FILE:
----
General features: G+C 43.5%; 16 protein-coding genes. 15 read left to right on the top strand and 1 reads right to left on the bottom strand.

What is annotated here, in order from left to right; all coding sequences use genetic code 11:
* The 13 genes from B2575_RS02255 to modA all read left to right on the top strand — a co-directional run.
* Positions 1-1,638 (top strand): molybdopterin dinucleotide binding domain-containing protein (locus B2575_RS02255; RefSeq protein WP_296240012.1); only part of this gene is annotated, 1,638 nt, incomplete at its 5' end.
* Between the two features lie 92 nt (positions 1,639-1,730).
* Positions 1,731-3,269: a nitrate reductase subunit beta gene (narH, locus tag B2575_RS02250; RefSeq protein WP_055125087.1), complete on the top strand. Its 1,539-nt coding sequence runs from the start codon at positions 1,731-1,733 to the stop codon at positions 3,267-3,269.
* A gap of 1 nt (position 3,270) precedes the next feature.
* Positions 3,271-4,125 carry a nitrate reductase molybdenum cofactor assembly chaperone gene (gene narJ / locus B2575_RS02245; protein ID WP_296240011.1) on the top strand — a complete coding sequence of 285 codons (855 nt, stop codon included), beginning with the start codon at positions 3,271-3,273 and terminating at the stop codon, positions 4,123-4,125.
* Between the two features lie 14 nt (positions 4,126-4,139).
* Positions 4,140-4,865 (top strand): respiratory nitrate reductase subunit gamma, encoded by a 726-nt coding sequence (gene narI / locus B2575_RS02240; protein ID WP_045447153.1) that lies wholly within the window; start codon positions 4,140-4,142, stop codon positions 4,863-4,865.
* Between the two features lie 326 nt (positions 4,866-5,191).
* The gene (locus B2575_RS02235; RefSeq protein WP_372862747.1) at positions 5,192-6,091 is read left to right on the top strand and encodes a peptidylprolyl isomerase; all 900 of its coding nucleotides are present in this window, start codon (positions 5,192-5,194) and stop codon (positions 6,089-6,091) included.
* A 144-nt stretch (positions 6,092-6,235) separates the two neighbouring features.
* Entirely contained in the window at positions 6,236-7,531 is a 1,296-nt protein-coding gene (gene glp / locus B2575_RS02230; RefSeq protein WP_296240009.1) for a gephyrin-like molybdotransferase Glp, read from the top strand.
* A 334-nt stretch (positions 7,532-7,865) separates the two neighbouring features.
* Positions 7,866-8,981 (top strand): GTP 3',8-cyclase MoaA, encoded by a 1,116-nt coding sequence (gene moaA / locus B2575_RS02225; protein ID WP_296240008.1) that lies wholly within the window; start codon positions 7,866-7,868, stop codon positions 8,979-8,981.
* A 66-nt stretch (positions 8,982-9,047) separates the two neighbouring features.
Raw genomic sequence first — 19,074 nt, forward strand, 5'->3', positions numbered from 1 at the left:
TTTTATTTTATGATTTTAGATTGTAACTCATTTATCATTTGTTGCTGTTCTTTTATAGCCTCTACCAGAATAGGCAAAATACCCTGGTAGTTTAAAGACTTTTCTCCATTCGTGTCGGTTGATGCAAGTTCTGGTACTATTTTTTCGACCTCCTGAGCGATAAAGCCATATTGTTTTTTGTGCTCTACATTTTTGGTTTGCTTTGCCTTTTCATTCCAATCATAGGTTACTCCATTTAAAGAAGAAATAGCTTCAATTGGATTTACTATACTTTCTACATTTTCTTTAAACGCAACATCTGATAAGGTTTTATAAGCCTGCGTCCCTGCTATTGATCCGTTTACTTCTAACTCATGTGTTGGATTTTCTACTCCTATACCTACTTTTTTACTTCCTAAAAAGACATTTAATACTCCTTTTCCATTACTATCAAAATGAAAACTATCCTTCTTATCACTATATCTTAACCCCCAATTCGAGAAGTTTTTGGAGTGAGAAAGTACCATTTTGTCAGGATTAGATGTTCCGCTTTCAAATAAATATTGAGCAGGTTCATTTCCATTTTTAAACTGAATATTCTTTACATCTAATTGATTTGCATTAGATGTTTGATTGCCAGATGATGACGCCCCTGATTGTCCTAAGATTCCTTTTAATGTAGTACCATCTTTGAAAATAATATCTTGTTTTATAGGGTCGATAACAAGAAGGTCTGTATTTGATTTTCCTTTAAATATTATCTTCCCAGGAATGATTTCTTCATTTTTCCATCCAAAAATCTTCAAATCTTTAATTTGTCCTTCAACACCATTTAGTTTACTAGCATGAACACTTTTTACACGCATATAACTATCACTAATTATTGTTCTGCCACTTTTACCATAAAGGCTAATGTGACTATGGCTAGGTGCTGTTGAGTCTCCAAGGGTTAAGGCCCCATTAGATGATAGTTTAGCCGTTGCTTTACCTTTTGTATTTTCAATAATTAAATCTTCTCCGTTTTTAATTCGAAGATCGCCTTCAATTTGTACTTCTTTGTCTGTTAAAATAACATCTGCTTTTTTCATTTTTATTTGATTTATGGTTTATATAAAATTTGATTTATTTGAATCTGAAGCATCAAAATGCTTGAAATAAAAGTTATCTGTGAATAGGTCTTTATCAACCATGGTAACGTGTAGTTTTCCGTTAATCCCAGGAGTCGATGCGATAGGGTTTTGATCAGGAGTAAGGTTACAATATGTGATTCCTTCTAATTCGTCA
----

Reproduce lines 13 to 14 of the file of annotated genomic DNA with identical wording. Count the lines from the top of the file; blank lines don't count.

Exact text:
* A 144-nt stretch (positions 6,092-6,235) separates the two neighbouring features.
* Entirely contained in the window at positions 6,236-7,531 is a 1,296-nt protein-coding gene (gene glp / locus B2575_RS02230; RefSeq protein WP_296240009.1) for a gephyrin-like molybdotransferase Glp, read from the top strand.